VIRGINIA BEACH, Va. (WAVY) – For a dispatcher, every day comes with a new set of challenges.
“No two days are the same,” said Virginia Beach dispatcher Severt Dahl.
“There’s never two days that are alike,” added dispatcher Lindsey Pierce. “It is like a snowflake.”
But there is one day they will never forget.
“We never want that to happen again,” said Virginia Beach dispatch supervisor Becky Hooker.
“It was horrific,” added dispatcher Tanya King. “It was something you never, at least I never, thought could happen.”
May 31, 2019. Day shift was just ending. That’s when the first call was received.
“It was a normal, routine day and all the sudden we went from zero to 60,” Hooker said. “It was all hands on deck.”
“I took one of the first calls before we knew the incident was happening,” added dispatcher Nathan Emilio. “Then more calls started coming in and they just did not stop.”
“The board was just lit up: 20, 30, 40 calls,” Pierce said. “At that point you knew there was something terrible going on.”
“We are just trying to get as much information from each caller and get the units that information as we could,” added dispatcher Jesse Burdin.
“It’s chaos, because you have everybody on the phone, everybody talking, plus some of the radio traffic that you are hearing,” King said.
“Initially I thought somebody had fallen in the parking lot and it ended up significantly different,” Emilio added.
It quickly became very apparent this day would be like no other.
“I know for one specific call that I did have, as I was finishing up the call I did hear gun shots in the background and then the line clicked,” Burdin said.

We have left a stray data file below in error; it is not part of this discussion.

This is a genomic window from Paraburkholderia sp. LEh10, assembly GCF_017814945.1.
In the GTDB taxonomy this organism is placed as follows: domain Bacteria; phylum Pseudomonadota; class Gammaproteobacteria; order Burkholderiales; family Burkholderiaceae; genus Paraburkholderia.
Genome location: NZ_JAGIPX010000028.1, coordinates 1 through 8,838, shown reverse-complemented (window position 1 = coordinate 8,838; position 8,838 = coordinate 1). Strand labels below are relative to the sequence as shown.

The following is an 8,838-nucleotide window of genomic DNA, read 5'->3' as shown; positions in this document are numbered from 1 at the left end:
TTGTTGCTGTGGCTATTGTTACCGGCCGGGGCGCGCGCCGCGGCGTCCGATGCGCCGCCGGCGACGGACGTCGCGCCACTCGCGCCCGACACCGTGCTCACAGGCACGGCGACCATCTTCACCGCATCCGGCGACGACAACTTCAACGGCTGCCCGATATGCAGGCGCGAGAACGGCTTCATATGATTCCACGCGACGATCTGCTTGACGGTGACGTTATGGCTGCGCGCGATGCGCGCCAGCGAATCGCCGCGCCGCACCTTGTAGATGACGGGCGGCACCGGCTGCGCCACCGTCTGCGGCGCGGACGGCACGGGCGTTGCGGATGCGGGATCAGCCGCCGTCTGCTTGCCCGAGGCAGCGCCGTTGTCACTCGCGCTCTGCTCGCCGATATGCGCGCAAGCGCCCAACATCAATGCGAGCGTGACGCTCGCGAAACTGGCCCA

“There was a guy saying somebody had told him somebody had been shot,” Dahl recalled. “He didn’t have a whole lot of details. He had already barricaded himself and coworkers in one of their offices. At that point it was just getting as much information as I could. I told him to barricade the door, turn the lights off, stay as quiet as he could and hide.”
Every trained employee in the building jumped onto a phone line. They knew something wasn’t right, but for many it wasn’t until hours later they learned how bad it really was; that a city worker killed 12 people.
“I think it would have been later that night when we got off of work and got home and had time to slow down and ask ourselves ‘did this really just happen?’” Dahl asked.
“It was middle of the night and I woke up and something about a shooting (came to me),” King said. “What is it about a shooting? Then it hit me.”
“It was sole crushing,” Pierce added. “It was devastating just to know that one of your peers can do something like that out of nowhere.”
Dispatchers relied on their training as much as possible. Many of them even a year later still relive those awful moments.
“There are certain things that you will never forget; mostly the sounds of what you heard,” Hooker said.
“I go back and reread the case ’til this day,” Pierce added. “I read the comments, read who called and go over it my head every day.”
“People don’t call because it is a happy occasion,” Emilio said. “They call and it’s the worst day of their life. I want to be there to help them get to the next day of their life.”
Hear more about what it was like working that day, in their own words:
Virginia Beach Dispatcher Nathan Emilio
Virginia Beach Dispatcher Tanya King
Virginia Beach Dispatcher Lindsey Pierce
Virginia Beach Dispatcher Severt Dahl
Virginia Beach Dispatcher Jesse Burdin
Virginia Beach Dispatcher Becky Hooker
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